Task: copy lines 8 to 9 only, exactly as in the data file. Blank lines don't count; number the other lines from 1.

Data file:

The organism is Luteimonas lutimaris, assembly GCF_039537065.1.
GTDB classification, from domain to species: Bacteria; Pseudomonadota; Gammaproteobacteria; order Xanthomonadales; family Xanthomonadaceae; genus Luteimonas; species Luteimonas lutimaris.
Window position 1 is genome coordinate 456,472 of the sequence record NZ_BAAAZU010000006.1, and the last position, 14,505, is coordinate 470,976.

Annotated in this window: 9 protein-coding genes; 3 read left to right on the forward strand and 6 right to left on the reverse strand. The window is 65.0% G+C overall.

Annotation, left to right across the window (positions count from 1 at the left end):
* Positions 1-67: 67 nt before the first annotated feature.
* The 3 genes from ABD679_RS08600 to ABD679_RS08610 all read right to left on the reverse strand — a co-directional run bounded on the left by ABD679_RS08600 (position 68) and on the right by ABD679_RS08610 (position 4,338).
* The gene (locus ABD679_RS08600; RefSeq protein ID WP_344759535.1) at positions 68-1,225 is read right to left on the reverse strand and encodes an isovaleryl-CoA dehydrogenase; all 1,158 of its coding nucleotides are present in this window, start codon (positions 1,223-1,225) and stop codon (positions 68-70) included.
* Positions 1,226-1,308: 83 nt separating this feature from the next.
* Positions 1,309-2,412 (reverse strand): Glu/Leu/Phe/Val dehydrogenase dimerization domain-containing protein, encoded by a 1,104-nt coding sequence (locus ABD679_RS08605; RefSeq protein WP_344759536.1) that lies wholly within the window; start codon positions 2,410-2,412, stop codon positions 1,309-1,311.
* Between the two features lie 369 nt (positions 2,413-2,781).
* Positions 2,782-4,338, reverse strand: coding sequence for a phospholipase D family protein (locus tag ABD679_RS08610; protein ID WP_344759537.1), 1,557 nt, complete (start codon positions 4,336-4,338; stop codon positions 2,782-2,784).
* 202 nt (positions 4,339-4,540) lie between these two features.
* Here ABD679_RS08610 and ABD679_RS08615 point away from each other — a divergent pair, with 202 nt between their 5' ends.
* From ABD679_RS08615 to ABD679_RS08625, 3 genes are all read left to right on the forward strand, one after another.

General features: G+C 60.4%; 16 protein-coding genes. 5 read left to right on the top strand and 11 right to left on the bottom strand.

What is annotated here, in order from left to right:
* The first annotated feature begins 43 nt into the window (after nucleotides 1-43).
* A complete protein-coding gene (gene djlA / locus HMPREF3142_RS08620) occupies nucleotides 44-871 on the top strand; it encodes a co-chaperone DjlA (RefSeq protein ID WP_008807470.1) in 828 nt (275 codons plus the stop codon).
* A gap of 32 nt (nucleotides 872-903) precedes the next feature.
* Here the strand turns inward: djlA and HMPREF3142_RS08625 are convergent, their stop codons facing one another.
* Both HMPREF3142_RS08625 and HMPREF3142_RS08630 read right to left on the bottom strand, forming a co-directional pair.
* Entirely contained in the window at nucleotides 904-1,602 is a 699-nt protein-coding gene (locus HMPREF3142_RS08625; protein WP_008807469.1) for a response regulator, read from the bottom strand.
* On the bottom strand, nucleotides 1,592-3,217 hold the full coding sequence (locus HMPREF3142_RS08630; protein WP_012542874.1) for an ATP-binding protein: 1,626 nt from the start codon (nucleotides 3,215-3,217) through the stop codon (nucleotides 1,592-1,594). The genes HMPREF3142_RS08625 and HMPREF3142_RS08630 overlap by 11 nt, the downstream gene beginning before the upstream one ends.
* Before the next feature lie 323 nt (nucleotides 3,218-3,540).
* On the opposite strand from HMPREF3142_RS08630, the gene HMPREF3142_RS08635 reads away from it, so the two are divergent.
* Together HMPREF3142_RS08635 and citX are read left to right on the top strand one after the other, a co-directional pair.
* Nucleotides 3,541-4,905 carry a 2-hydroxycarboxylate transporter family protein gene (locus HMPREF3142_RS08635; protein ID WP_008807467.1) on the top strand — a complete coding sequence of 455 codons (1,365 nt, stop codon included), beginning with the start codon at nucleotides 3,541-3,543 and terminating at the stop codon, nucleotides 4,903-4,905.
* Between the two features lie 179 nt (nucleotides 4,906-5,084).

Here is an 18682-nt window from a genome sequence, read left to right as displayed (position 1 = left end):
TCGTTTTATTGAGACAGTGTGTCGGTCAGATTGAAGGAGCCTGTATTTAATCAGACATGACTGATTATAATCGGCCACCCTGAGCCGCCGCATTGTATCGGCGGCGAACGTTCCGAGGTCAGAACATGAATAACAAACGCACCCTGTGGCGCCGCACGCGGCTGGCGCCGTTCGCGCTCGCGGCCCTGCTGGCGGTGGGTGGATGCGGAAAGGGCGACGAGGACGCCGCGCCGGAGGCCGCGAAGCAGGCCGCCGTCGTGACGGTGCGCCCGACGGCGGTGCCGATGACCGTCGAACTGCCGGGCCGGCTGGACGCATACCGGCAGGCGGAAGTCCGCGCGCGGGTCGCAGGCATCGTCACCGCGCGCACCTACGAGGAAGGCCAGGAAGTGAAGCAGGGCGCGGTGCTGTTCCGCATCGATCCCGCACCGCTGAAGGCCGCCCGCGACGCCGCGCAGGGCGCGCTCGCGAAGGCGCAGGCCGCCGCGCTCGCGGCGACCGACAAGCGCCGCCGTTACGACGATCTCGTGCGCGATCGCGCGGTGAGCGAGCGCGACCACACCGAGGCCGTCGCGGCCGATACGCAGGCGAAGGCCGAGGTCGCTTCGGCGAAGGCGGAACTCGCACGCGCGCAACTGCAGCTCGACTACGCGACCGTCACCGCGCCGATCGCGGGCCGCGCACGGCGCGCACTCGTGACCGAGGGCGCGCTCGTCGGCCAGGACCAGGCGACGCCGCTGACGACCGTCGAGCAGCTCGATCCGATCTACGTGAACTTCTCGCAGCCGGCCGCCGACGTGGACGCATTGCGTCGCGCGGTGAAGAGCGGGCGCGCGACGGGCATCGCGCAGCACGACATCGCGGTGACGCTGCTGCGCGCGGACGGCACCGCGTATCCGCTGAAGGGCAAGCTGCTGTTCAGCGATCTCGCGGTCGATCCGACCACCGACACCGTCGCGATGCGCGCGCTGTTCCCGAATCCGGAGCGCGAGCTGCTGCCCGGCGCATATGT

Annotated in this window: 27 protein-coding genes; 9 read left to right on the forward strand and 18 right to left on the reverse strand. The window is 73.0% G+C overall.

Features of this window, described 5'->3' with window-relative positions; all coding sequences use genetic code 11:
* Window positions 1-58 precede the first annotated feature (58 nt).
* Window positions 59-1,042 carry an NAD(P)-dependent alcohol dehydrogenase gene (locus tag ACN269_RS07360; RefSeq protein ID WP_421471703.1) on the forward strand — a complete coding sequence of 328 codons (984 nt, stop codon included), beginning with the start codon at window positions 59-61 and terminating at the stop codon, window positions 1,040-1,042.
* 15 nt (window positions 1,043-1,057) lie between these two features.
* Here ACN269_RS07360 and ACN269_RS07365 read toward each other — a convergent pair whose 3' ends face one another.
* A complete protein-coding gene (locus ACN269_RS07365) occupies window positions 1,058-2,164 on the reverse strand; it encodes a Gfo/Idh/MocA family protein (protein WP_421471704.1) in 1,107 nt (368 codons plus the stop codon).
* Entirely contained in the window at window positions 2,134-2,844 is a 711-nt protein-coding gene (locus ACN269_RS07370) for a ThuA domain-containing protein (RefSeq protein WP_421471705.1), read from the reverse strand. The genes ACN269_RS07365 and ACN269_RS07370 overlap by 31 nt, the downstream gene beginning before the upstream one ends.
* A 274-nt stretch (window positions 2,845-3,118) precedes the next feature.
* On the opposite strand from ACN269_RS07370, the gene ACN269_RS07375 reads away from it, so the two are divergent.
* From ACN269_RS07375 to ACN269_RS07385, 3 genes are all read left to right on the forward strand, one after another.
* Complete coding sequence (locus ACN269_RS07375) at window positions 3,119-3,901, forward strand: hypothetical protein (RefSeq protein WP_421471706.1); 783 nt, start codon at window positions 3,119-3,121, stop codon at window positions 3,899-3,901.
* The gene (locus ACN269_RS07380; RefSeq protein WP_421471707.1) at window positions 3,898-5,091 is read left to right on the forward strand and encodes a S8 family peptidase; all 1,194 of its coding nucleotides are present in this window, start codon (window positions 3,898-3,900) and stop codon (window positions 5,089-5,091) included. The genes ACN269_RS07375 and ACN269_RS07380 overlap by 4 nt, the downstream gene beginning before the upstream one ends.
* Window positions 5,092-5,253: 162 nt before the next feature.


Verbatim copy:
* The gene (locus ABD679_RS08600; RefSeq protein ID WP_344759535.1) at positions 68-1,225 is read right to left on the reverse strand and encodes an isovaleryl-CoA dehydrogenase; all 1,158 of its coding nucleotides are present in this window, start codon (positions 1,223-1,225) and stop codon (positions 68-70) included.
* Positions 1,226-1,308: 83 nt separating this feature from the next.